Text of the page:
One of the most common goals I hear from clients when we first start discussing their marketing issues is that they’d like to grow their email opt-in list and/or generate more leads. They know they need to work on their marketing funnels but don’t really know where to start. And with the endless information on funnels, lead magnets, and software tools out there, it seems more complicated than it actually is – so I’m here to break it down for you into two, simple to execute steps.
If you’re like most entrepreneurs, you likely struggle with the question of: “What should I blog about?”. You’ve probably heard over and over that you should be blogging more or focusing on content marketing, but you get paralyzed before you even start wondering:
What should I even write about?!?
Is something topical and timely better?
Or something that people can keep coming back to the way to go?
As an entrepreneur, you know that marketing is important. You also know that marketing costs can add up fast, especially once you start factoring in paid advertising and software.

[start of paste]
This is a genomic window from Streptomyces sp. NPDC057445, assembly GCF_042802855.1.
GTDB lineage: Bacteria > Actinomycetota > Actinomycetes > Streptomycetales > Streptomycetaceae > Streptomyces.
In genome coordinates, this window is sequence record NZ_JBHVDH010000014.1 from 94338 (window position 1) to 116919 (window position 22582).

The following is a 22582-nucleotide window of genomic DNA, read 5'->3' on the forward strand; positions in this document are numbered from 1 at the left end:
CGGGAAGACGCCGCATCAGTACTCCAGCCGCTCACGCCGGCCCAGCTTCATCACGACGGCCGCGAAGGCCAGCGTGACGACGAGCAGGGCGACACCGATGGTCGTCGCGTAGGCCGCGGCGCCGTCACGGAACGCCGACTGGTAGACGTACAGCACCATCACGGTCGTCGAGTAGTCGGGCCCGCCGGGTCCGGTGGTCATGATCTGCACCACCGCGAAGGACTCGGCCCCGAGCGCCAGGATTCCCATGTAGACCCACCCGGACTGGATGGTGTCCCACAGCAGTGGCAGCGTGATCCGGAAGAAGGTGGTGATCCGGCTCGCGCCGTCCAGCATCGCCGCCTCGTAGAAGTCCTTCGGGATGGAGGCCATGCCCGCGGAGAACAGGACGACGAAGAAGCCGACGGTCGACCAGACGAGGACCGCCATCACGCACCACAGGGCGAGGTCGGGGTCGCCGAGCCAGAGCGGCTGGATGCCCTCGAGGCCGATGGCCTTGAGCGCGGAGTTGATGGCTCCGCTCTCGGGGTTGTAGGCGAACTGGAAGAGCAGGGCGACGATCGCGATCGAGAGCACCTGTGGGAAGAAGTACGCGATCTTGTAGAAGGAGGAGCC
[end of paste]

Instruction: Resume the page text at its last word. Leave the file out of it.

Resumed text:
For entrepreneurs who are just getting started, or who are budget-conscious, here are some powerful, free marketing tools you can add to your marketing mix.
As children, some of us have pretty interesting ideas about what we’ll do or who we’ll be when we grow up. Many of us are shaped by adults around us or through books, television and stories. As a kid, I wanted to be a children’s author just like my favorite at the time, Robert Munsch. Now as an adult, I tell stories through marketing. Here, I’ve rounded up some interesting backstories from other entrepreneurs to share what they wanted to be and how that may have translated to what they’re doing now.
Let’s start with the basics: in marketing and PR, there are three main categories for getting the word out about your business.
- Earned media
- Owned media
- Paid media.
Owned media is content you own/control. Examples of owned media include your company website, your blog, your newsletter/email list, and your social media accounts.
Paid media is pretty straightforward: it’s media you pay for. Examples include online and traditional media ads, paid listings, and sponsored content. You can use paid media to promote or supplement your other two media categories.
Earned media is the category you have least control over, and may include things like product reviews, a write-up in a publication about your business, mentions in someone else’s article or blog, or being quoted for a story on something you’re an expert about.